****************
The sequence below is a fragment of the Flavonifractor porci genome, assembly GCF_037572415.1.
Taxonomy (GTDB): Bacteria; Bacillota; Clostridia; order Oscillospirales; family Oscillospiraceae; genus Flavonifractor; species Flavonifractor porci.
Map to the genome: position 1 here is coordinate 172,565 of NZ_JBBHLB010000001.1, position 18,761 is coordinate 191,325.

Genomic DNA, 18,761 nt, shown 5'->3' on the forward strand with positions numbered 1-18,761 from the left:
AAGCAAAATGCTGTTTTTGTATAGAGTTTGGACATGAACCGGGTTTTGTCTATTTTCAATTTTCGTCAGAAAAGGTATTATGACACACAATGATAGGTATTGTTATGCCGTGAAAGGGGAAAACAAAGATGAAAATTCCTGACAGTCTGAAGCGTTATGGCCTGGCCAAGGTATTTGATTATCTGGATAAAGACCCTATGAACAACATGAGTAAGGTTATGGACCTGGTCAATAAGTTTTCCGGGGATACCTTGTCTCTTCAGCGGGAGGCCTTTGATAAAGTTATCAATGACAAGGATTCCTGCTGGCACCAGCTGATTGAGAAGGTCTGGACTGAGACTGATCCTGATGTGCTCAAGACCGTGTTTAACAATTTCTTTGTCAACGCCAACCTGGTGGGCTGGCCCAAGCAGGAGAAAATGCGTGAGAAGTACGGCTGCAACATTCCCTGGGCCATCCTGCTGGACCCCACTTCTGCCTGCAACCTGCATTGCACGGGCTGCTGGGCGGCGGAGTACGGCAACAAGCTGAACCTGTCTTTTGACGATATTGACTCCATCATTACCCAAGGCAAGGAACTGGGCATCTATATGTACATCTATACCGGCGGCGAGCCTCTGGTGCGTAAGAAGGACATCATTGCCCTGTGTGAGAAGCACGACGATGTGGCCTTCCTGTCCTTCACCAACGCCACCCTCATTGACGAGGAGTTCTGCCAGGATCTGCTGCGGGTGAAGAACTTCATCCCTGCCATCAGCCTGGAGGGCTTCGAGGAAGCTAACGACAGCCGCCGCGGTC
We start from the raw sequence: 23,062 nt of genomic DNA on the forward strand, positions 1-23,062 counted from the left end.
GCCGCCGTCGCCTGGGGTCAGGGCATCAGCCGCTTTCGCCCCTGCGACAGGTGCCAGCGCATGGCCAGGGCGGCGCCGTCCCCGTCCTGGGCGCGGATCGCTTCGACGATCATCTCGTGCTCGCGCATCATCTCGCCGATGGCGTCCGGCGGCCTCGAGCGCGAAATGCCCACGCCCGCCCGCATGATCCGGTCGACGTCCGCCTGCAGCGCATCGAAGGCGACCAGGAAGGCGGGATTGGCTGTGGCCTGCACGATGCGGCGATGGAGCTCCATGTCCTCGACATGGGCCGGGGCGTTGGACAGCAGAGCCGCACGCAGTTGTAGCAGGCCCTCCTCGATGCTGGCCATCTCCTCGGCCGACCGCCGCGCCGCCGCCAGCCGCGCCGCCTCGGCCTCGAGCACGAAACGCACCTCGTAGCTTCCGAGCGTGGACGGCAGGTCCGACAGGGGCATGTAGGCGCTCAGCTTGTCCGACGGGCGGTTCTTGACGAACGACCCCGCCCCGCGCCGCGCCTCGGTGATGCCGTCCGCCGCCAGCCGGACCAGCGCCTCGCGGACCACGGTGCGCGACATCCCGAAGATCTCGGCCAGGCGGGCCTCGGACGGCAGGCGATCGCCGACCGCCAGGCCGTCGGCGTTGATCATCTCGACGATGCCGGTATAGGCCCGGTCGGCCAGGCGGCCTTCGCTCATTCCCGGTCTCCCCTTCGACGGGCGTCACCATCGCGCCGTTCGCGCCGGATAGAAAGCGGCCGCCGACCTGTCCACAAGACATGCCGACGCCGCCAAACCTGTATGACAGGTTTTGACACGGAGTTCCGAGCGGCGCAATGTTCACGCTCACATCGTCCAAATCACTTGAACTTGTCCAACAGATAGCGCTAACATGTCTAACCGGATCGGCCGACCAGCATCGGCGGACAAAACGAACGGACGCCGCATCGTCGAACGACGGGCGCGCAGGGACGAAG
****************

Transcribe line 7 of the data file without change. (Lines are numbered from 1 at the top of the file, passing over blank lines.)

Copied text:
GCCGCCGTCGCCTGGGGTCAGGGCATCAGCCGCTTTCGCCCCTGCGACAGGTGCCAGCGCATGGCCAGGGCGGCGCCGTCCCCGTCCTGGGCGCGGATCGCTTCGACGATCATCTCGTGCTCGCGCATCATCTCGCCGATGGCGTCCGGCGGCCTCGAGCGCGAAATGCCCACGCCCGCCCGCATGATCCGGTCGACGTCCGCCTGCAGCGCATCGAAGGCGACCAGGAAGGCGGGATTGGCTGTGGCCTGCACGATGCGGCGATGGAGCTCCATGTCCTCGACATGGGCCGGGGCGTTGGACAGCAGAGCCGCACGCAGTTGTAGCAGGCCCTCCTCGATGCTGGCCATCTCCTCGGCCGACCGCCGCGCCGCCGCCAGCCGCGCCGCCTCGGCCTCGAGCACGAAACGCACCTCGTAGCTTCCGAGCGTGGACGGCAGGTCCGACAGGGGCATGTAGGCGCTCAGCTTGTCCGACGGGCGGTTCTTGACGAACGACCCCGCCCCGCGCCGCGCCTCGGTGATGCCGTCCGCCGCCAGCCGGACCAGCGCCTCGCGGACCACGGTGCGCGACATCCCGAAGATCTCGGCCAGGCGGGCCTCGGACGGCAGGCGATCGCCGACCGCCAGGCCGTCGGCGTTGATCATCTCGACGATGCCGGTATAGGCCCGGTCGGCCAGGCGGCCTTCGCTCATTCCCGGTCTCCCCTTCGACGGGCGTCACCATCGCGCCGTTCGCGCCGGATAGAAAGCGGCCGCCGACCTGTCCACAAGACATGCCGACGCCGCCAAACCTGTATGACAGGTTTTGACACGGAGTTCCGAGCGGCGCAATGTTCACGCTCACATCGTCCAAATCACTTGAACTTGTCCAACAGATAGCGCTAACATGTCTAACCGGATCGGCCGACCAGCATCGGCGGACAAAACGAACGGACGCCGCATCGTCGAACGACGGGCGCGCAGGGACGAAG